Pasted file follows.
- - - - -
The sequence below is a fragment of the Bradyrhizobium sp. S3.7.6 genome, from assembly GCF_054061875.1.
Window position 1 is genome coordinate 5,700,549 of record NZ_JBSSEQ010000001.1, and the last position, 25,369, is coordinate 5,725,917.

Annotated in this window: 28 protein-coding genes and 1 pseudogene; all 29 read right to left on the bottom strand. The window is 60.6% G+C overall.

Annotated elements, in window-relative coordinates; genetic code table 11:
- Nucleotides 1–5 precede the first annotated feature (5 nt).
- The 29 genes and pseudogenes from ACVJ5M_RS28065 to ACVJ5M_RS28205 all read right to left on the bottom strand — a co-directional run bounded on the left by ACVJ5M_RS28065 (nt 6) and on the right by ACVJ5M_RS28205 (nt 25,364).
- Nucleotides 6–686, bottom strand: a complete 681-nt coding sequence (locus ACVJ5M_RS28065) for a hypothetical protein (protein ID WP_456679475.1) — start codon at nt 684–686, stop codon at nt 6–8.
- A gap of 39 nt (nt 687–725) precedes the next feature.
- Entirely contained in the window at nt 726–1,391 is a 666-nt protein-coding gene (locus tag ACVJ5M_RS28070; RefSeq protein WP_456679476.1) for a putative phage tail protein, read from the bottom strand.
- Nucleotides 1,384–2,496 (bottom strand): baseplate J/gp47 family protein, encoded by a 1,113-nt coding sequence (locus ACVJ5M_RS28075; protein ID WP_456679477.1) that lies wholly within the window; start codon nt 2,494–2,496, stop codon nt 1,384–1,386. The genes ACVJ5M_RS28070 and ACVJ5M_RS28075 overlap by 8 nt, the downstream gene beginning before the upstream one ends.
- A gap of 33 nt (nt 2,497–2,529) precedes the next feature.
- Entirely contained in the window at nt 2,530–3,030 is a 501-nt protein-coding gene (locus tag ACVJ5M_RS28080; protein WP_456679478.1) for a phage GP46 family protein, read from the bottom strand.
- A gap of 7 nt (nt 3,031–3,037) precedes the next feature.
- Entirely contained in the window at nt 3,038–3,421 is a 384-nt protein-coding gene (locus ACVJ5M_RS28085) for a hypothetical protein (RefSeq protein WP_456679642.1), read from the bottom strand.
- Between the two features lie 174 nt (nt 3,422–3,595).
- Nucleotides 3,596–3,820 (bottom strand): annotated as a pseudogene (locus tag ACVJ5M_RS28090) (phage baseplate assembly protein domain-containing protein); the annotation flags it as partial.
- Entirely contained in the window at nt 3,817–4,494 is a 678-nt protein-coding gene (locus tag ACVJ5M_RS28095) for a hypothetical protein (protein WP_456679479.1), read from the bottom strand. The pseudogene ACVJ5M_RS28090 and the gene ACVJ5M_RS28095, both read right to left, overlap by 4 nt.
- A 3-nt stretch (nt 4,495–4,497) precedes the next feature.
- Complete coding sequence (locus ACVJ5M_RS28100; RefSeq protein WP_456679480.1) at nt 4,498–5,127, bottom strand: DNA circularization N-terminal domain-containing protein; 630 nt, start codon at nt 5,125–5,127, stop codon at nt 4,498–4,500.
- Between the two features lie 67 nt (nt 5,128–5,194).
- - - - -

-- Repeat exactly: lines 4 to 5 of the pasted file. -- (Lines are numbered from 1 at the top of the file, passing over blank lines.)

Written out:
Annotated elements, in window-relative coordinates; genetic code table 11:
- Nucleotides 1–5 precede the first annotated feature (5 nt).